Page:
What are your thoughts on what these bag-holding gestures mean? Do you have any other thoughts on the meanings behind certain ways of holding bags? Or is it all just a sack of sugar?
Scott Schuman who helms the widely read fashion blog, The Sartorialist, recently came under fire for describing another blogger as “curvy.”
Schuman wrote of fellow fashion blogger, Angelica Ardasheva, “I loved that she’s a bigger, curvier girl than most of the other bloggers who you see in the press and tend to represent the genre.” He added, “The subtle thing she achieves so successfully in these two looks is to complement the sturdy but beautiful shape of her legs with an equally strong shoe.”
The entry prompted over a thousand responses. Some readers were offended:
Your patronising comments on her style, calling her ‘bigger’, ‘curvier’ and back handed compliment on her dress sense just serve to further alienate readers who are not a sample size, which I would assume is the larger portion of your audience.
Other readers had no issue:
i am a woman with a very similar body type, if not more curvy, and find it hard it exhausting how badly everyone is taking your comments. i don’t see what you said as offensive, if anything i think the fact that you said you loved it is being overlooked. it must be hard to comment on a woman’s body type at all with all of us feeling constant personal evaluation.
Schuman himself rebutted:
A number of the commenters are upset by the word “curvy.” They feel I should have used the word “normal.” However, normal is relative. There is a young lady on my team who is 5′0″, and another who is 5′9″. Which would be “normal”? [...] Remember, curvy is a body shape, not a weight. To be honest, you can’t really see in these photographs most of the curves – chest, stomach, hip – this woman has.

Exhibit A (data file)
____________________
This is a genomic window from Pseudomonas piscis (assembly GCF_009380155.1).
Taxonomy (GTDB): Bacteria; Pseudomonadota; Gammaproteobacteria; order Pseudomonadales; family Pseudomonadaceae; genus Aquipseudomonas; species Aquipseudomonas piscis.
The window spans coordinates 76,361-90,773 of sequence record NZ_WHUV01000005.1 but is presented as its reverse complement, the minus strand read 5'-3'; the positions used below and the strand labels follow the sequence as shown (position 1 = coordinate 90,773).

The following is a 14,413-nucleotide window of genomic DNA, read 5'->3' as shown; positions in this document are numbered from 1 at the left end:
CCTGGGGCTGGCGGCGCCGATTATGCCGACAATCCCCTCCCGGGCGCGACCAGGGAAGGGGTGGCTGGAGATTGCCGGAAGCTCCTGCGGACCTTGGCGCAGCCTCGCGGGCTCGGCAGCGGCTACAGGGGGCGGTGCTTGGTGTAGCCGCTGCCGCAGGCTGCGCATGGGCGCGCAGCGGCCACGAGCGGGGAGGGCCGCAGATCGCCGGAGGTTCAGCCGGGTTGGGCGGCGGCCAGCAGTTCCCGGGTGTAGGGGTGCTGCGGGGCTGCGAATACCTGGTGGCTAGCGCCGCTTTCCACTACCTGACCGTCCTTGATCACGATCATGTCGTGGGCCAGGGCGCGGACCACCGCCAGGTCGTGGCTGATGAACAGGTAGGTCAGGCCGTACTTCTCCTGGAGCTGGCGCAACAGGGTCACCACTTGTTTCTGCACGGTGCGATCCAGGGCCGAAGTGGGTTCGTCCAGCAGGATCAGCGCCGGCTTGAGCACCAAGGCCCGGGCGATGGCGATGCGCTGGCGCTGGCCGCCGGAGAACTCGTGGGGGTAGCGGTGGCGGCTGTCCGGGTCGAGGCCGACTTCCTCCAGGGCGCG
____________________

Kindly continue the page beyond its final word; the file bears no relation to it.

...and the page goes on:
What do you think about what Schuman said? Offensive, or just off-the-cuff?
Read Schuman’s original post on The Sartorialist
The last two days of Emma’s Anna Scholz Week on her blog, Oh, The Places You’ll Go built to a fine curvaceous crescendo.
We’ve loved seeing the different ways Emma has styled Anna’s clothes this past week. It’s always interesting and informative to read her thoughts about what makes the garments work for her figure and what to wear them with.
For her finale, she featured Anna’s double silk pleat shift dress in the eye-popping zoomorphic parrot print from the White Label collection. And she sported the black lace cropped jacket and the check print jersey plait strap dress, both from the Black Label collection.
Emma describes the parrot print silk pleat shift dress as having a kind of glow in the sunshine. “It radiates a vibrancy and energy of colour that literally made me keep looking down at my body and going, WOW. … This is a shape, that feels MADE FOR MY BODY. It caters to my breast, pulls in for a high waist and then flows from the hip. If you are new to Anna Scholz and want to jump straight in the deep end for style and class – this is the way to go!”
“You can wear this lace cropped jacket done up or undone,” Emma continues. “You could wear it over dresses or over a plain little cami – like I have. … The tailoring on this jacket is completely spot on and the detail in the lace is really delightful. … If you want coverage, want to feel feminine and need a piece that can transition between both class and sexiness…THIS is the item.”
“I very rarely wear tops,” Emma reports, “so it is actually very strange for me to put them on. I really like this. It falls well from my shoulders, skims my breast and fits perfectly around my waist. You could wear this top two ways actually. I preferred it sitting on my hip, but the banding at the bottom of the top means you could also wear it very long and look particularly hot in a pair of fitted pants or skinny jeans.”
“You can see the flattering baby pleats that run from the neckline down the body, again working with curves and shape. I have tried Anna Scholz tops and tunics before and just like those amazing items, this one fits well and looks pretty and feminine. I also really like the print.”
Visit Emma’s blog all this week for more reports on Anna’s latest collection!